Under the continuous action of stress, hydrogen continuously accumulates, microscopic cracks continuously expand, until it develops into macroscopic cracks, and eventually breaks. The critical hydrogen concentration and critical stress value determine the occurrence of cold cracks.

When the hydrogen concentration inside the joint is less than the critical hydrogen concentration, or the stress applied is less than the critical stress, cold cracks will not occur (that is, the delay time is infinitely long). Among all cracks, cold cracks are the most harmful.

(3) Measures to prevent cold cracks

❶ Use low-hydrogen alkaline electrodes, strictly dry and store them at 100-150°C, and use them as soon as possible after taking them out.

❷ Increase the preheating temperature, adopt post-heating measures, ensure that the interlayer temperature is not lower than the preheating temperature, choose reasonable welding specifications, and avoid the formation of hardened structures in the weld.

❸ Choose a reasonable welding sequence to reduce welding deformation and welding stress.

❹ Carry out timely dehydrogenation heat treatment after welding.

4. Incomplete Penetration

Incomplete penetration refers to the phenomenon that the base metal is not melted and the weld metal does not enter the root of the joint.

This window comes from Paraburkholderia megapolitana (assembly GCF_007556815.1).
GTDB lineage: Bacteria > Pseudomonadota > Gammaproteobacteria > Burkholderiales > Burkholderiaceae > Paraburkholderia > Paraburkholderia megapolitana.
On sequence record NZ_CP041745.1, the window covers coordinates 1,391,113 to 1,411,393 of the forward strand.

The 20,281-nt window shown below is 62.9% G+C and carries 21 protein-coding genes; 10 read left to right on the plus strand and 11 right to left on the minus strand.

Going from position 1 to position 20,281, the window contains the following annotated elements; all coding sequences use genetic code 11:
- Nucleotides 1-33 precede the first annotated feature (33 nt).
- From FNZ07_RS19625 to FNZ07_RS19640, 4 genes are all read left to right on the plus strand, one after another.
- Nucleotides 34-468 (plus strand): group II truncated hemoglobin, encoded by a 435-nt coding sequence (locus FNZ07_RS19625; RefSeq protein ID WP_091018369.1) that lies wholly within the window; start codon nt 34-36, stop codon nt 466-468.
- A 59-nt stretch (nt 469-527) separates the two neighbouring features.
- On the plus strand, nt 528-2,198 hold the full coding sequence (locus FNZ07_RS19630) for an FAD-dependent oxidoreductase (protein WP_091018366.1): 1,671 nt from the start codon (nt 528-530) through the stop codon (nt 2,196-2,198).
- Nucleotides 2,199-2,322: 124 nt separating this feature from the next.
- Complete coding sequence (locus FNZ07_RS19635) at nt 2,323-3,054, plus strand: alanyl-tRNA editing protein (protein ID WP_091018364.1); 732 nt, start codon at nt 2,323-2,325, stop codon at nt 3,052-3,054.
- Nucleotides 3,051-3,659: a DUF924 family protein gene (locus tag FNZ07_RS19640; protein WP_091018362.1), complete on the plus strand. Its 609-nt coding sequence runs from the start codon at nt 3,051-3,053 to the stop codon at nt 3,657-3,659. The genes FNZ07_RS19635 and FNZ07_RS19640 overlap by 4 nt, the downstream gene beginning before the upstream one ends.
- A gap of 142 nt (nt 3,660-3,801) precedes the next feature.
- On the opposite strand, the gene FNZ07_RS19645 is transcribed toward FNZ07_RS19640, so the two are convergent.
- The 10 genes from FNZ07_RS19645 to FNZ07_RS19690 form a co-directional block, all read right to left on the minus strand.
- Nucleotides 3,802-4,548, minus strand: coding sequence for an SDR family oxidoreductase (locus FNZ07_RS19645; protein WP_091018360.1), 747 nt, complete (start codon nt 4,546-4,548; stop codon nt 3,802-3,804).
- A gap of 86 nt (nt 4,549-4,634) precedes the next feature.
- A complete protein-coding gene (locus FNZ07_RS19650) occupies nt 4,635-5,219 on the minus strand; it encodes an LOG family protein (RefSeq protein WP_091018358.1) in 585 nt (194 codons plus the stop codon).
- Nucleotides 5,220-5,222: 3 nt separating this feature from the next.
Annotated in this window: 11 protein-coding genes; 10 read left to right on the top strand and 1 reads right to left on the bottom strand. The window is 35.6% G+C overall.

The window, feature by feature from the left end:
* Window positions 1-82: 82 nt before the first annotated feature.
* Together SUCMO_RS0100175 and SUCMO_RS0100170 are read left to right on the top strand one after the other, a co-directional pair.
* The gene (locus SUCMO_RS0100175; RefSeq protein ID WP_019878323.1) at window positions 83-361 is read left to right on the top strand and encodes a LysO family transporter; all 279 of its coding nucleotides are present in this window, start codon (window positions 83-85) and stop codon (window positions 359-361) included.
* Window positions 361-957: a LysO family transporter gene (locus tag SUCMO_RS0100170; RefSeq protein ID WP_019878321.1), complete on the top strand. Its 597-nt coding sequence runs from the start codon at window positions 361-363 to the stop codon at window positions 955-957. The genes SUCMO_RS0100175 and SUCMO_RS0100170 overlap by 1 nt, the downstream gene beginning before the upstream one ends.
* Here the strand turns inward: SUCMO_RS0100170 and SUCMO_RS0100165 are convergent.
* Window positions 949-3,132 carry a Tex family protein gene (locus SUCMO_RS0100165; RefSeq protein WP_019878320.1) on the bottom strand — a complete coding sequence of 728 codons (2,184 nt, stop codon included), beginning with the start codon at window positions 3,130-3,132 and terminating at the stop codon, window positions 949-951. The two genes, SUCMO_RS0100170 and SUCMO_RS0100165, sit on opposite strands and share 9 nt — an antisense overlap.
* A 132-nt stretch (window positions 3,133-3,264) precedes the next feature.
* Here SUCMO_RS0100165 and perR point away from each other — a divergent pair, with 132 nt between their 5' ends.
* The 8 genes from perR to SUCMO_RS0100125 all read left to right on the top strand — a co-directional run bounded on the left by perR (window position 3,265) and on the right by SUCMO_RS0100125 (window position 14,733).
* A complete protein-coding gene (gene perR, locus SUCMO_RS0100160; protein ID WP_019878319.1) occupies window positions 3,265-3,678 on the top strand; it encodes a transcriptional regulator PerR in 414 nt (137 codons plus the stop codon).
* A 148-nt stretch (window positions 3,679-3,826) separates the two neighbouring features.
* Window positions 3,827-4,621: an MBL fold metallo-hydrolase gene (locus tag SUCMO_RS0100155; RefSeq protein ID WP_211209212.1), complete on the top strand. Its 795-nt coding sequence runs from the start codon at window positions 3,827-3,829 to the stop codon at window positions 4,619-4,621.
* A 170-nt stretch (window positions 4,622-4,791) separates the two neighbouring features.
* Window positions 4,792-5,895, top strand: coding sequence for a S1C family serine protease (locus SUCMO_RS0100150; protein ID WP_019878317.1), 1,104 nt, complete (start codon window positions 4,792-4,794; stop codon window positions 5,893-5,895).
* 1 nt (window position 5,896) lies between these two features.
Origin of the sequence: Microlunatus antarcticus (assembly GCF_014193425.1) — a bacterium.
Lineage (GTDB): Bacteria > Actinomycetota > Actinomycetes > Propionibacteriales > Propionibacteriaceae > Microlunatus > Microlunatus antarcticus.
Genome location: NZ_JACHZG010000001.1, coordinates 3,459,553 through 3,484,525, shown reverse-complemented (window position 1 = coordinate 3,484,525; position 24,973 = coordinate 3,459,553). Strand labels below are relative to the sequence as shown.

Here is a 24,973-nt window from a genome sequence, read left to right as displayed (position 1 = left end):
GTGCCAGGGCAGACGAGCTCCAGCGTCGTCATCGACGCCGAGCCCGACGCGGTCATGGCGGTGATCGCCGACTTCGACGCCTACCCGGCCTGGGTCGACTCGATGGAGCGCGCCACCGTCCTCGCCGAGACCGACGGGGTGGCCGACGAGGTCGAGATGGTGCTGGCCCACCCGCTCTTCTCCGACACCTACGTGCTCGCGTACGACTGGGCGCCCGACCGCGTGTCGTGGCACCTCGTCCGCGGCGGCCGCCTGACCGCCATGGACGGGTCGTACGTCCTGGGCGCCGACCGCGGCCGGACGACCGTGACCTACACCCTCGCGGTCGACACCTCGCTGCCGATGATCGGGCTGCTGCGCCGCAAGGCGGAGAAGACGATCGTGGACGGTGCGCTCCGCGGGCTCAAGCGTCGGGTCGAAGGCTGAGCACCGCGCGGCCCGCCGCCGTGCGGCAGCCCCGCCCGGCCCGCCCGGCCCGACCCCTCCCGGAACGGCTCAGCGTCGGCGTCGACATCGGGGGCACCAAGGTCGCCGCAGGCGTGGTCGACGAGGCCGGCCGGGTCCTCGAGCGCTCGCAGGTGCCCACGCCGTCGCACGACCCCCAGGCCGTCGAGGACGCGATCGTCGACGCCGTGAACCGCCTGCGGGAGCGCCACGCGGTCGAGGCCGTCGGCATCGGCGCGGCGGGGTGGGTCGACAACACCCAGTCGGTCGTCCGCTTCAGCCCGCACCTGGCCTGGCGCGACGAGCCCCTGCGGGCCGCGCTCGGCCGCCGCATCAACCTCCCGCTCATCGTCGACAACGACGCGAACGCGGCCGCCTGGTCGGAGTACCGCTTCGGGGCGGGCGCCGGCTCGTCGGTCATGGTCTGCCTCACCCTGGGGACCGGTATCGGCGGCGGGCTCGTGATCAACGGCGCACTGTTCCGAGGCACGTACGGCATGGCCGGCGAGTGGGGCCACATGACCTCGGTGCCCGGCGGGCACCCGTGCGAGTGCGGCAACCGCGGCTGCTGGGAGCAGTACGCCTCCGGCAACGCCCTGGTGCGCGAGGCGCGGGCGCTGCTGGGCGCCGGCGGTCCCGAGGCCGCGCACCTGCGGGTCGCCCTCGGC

1. Reasons for incomplete penetration

(1) Low welding current and shallow penetration depth.

(2) Improper groove and gap size, too large blunt edge.

(3) The influence of magnetic blow.

(4) Excessive electrode eccentricity.

(5) Poor cleaning of the interlayer and the weld root.

2. Hazards of incomplete penetration

One of the hazards of incomplete penetration is that it reduces the effective cross-sectional area of the weld and decreases the joint strength.

Moreover, the harm caused by stress concentration due to incomplete penetration is much greater than the harm caused by strength reduction. Incomplete penetration seriously reduces the fatigue strength of the weld.

Incomplete penetration may become a source of cracks, which is an important cause of weld failure.

The harm caused by stress concentration due to incomplete penetration is much greater than the harm caused by strength reduction. Incomplete penetration seriously reduces the fatigue strength of the weld.

3. Prevention of incomplete penetration

Using larger welding current is a basic method to prevent incomplete penetration. In addition, when welding angle joints, using AC instead of DC to prevent magnetic blow, reasonably designing grooves and strengthening cleaning, and using short arc welding measures can also effectively prevent incomplete penetration.

5. Lack of Fusion

Lack of fusion refers to the defect that the weld metal and the base metal, or the weld metal and the weld metal, are not fused together.

According to its location, lack of fusion can be divided into three types: lack of fusion in the groove, lack of fusion between layers, and lack of fusion at the root.

1. Reasons for lack of fusion defects

(1) Welding current is too low.

(2) Welding speed is too fast.

(3) The angle of the electrode is not correct.